Identification and Reproduction
- Adult European chafer beetles are tan or brown beetles that are able 1.5 cm in length. Wing covers have long grooves.
- The grubs, measuring 2 to 2.5 cm, are soft, white, and C-shaped with tan-coloured heads and six prominent legs
April to Late June
- Adult beetles emerge from the soil and fly to nearby deciduous trees to swarm, mate and feed. After mating, females lay eggs singly in the soil, laying from 20-40 eggs in her lifespan. During this time, beetles cause minimal damage to turf.
- Eggs hatch in July, and the larvae (grubs) begin to feed on turf grass roots. Infected turf may feel “spongy” when stepped on due to the grubs tunneling underneath. During this time, damages to turf can be seen by brown, dying patches of grass.
October - March
- The grubs grow as they continue to feed in fall and winter. They remain within 5 cm of the ground surface except in freezing conditions, where they burrow deeper into the soil. During this time, damage to turf is most serious. Birds, skunks, and other predators dig up grasses to feed on the mature grubs. The grubs continue to feed until they pupate (undergo metamorphosis) to become adult beetles in May.
Habitat & Ecology
- They are a nuisance because the grubs feed on the roots of all kinds of different plants, including turf and grass, destroying the plants.
- Their life cycle is only one year long.
- Their population rapidly increases.
- In Metro Vancouver they are confined to turfgrass habitat and have not been observed on agricultural or natural areas.
- European Chafer Beetle reproduces rapidly and is difficult to manage.
- The grubs feed on the roots of grass and turf used for lawns. If food is scarce they may feed on vegetable plants: corn, potatoes, blueberries, strawberries, and other crops, seldomly resorting to conifers.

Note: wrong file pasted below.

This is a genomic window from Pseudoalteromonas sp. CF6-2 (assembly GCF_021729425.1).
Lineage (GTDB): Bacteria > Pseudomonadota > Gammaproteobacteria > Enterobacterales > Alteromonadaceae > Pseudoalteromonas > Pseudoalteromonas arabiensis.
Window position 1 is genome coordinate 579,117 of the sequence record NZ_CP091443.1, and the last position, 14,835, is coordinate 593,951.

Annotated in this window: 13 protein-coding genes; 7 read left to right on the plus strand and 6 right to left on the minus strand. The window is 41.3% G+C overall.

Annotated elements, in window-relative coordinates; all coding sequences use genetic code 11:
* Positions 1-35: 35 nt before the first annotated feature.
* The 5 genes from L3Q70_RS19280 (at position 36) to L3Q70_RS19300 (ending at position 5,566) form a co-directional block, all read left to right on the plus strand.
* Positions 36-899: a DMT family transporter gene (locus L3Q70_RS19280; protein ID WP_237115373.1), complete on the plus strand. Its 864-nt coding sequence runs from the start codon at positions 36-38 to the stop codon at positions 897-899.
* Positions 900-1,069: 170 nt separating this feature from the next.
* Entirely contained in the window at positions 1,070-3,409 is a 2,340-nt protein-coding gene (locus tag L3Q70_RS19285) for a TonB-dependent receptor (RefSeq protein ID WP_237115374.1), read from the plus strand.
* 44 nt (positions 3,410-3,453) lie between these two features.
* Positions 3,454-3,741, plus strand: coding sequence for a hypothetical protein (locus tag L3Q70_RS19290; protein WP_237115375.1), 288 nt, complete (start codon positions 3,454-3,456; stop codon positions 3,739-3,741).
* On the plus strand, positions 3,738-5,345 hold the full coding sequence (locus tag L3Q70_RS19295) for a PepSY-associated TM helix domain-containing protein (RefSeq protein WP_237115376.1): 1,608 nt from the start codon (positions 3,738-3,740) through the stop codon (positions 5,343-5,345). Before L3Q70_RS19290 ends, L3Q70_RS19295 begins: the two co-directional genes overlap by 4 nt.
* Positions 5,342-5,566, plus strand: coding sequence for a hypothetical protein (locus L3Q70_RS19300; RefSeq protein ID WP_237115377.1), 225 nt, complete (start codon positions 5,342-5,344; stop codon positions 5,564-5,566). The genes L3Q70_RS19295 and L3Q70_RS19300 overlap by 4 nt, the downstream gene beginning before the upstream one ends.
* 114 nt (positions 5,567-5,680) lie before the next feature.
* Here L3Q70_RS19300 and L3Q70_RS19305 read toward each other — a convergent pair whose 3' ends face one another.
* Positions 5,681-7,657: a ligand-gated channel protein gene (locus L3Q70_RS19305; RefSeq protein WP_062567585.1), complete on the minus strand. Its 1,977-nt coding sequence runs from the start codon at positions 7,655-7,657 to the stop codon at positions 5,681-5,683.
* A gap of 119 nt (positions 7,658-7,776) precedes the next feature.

- As the larvae feed on the roots it will kill and leave large patches of of brown dead grass.
- You may also see birds, skunks, and other predators digging up your lawn in search of grubs.
- Keep your turf healthy by aerating, fertilizing, watering and mowing.
- In high traffic areas consider grass replacements such as mulch or paving stones, or use alternative ground covers.
- Check bylaw regulations in your area before using any pesticides.
- Nematodes (Heterorhabditis bacteriophora) can be used as a biological agent to manage chafer beetle. For more information on this control method refer to the City of Vancouver's control plan here.
For further details on European Chafer Beetle control please refer to the Metro Vancouver Best Management Practices for the European Chafer Beetle (pg. 10-18)
For more information on the European chafer beetle and control measures check out the City of Abbotsford's factsheet here.
For more details on the nematode application for controlling European chafer beetle please refer to the City of Burnaby's guide here.
Download the City of Coquitlam's European Chafer Beetle pamphlet here.
Photo: Todd Murray, WSU